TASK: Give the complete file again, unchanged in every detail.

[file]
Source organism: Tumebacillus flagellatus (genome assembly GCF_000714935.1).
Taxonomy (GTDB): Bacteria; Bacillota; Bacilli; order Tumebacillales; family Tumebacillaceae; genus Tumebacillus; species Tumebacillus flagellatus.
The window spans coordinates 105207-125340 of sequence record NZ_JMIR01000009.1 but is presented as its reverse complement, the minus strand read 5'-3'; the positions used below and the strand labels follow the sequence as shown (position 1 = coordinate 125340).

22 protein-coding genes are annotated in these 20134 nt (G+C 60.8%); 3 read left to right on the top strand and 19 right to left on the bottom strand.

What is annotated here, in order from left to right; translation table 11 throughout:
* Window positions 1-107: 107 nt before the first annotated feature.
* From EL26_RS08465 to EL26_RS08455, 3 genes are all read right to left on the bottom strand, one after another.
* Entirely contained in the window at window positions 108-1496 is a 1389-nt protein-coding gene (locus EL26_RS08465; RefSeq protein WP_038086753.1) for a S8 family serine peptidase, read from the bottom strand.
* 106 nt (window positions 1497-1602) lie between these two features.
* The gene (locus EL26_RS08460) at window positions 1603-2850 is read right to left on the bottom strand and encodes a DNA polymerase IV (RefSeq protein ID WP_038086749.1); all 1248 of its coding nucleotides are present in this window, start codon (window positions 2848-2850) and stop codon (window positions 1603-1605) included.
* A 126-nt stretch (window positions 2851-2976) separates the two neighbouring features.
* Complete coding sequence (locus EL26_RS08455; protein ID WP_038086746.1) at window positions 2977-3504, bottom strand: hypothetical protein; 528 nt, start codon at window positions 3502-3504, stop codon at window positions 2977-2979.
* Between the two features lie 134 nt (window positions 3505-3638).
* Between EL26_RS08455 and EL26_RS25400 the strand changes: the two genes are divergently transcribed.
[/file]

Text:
Source organism: Tumebacillus flagellatus (genome assembly GCF_000714935.1).
Taxonomy (GTDB): Bacteria; Bacillota; Bacilli; order Tumebacillales; family Tumebacillaceae; genus Tumebacillus; species Tumebacillus flagellatus.
The window spans coordinates 105207-125340 of sequence record NZ_JMIR01000009.1 but is presented as its reverse complement, the minus strand read 5'-3'; the positions used below and the strand labels follow the sequence as shown (position 1 = coordinate 125340).

22 protein-coding genes are annotated in these 20134 nt (G+C 60.8%); 3 read left to right on the top strand and 19 right to left on the bottom strand.

What is annotated here, in order from left to right; translation table 11 throughout:
* Window positions 1-107: 107 nt before the first annotated feature.
* From EL26_RS08465 to EL26_RS08455, 3 genes are all read right to left on the bottom strand, one after another.
* Entirely contained in the window at window positions 108-1496 is a 1389-nt protein-coding gene (locus EL26_RS08465; RefSeq protein WP_038086753.1) for a S8 family serine peptidase, read from the bottom strand.
* 106 nt (window positions 1497-1602) lie between these two features.
* The gene (locus EL26_RS08460) at window positions 1603-2850 is read right to left on the bottom strand and encodes a DNA polymerase IV (RefSeq protein ID WP_038086749.1); all 1248 of its coding nucleotides are present in this window, start codon (window positions 2848-2850) and stop codon (window positions 1603-1605) included.
* A 126-nt stretch (window positions 2851-2976) separates the two neighbouring features.
* Complete coding sequence (locus EL26_RS08455; protein ID WP_038086746.1) at window positions 2977-3504, bottom strand: hypothetical protein; 528 nt, start codon at window positions 3502-3504, stop codon at window positions 2977-2979.
* Between the two features lie 134 nt (window positions 3505-3638).
* Between EL26_RS08455 and EL26_RS25400 the strand changes: the two genes are divergently transcribed.